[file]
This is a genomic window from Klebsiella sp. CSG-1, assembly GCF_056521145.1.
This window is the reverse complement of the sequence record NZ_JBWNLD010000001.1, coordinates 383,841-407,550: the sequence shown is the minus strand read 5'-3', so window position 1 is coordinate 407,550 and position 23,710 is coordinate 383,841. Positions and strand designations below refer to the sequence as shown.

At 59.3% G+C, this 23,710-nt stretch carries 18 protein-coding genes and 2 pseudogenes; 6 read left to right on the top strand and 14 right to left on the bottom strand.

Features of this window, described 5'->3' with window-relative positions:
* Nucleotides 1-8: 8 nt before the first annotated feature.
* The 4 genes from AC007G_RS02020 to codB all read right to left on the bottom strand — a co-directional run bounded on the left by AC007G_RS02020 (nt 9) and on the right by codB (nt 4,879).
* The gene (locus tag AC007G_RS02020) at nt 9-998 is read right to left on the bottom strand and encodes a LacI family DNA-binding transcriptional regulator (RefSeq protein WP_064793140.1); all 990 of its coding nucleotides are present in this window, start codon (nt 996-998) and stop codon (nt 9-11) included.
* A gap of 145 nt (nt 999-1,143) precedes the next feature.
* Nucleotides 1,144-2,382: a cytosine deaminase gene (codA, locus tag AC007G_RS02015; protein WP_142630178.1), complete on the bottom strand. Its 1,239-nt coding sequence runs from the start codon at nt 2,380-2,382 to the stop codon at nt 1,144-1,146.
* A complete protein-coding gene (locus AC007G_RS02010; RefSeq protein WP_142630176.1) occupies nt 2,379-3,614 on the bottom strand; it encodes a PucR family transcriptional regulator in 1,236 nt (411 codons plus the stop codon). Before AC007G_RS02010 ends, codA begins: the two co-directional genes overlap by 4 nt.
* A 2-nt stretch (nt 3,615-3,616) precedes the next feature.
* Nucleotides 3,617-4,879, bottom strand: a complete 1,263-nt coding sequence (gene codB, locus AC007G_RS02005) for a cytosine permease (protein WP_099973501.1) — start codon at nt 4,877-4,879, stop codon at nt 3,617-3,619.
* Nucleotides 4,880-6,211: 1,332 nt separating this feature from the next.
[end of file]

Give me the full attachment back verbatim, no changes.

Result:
This is a genomic window from Klebsiella sp. CSG-1, assembly GCF_056521145.1.
This window is the reverse complement of the sequence record NZ_JBWNLD010000001.1, coordinates 383,841-407,550: the sequence shown is the minus strand read 5'-3', so window position 1 is coordinate 407,550 and position 23,710 is coordinate 383,841. Positions and strand designations below refer to the sequence as shown.

At 59.3% G+C, this 23,710-nt stretch carries 18 protein-coding genes and 2 pseudogenes; 6 read left to right on the top strand and 14 right to left on the bottom strand.

Features of this window, described 5'->3' with window-relative positions:
* Nucleotides 1-8: 8 nt before the first annotated feature.
* The 4 genes from AC007G_RS02020 to codB all read right to left on the bottom strand — a co-directional run bounded on the left by AC007G_RS02020 (nt 9) and on the right by codB (nt 4,879).
* The gene (locus tag AC007G_RS02020) at nt 9-998 is read right to left on the bottom strand and encodes a LacI family DNA-binding transcriptional regulator (RefSeq protein WP_064793140.1); all 990 of its coding nucleotides are present in this window, start codon (nt 996-998) and stop codon (nt 9-11) included.
* A gap of 145 nt (nt 999-1,143) precedes the next feature.
* Nucleotides 1,144-2,382: a cytosine deaminase gene (codA, locus tag AC007G_RS02015; protein WP_142630178.1), complete on the bottom strand. Its 1,239-nt coding sequence runs from the start codon at nt 2,380-2,382 to the stop codon at nt 1,144-1,146.
* A complete protein-coding gene (locus AC007G_RS02010; RefSeq protein WP_142630176.1) occupies nt 2,379-3,614 on the bottom strand; it encodes a PucR family transcriptional regulator in 1,236 nt (411 codons plus the stop codon). Before AC007G_RS02010 ends, codA begins: the two co-directional genes overlap by 4 nt.
* A 2-nt stretch (nt 3,615-3,616) precedes the next feature.
* Nucleotides 3,617-4,879, bottom strand: a complete 1,263-nt coding sequence (gene codB, locus AC007G_RS02005) for a cytosine permease (protein WP_099973501.1) — start codon at nt 4,877-4,879, stop codon at nt 3,617-3,619.
* Nucleotides 4,880-6,211: 1,332 nt separating this feature from the next.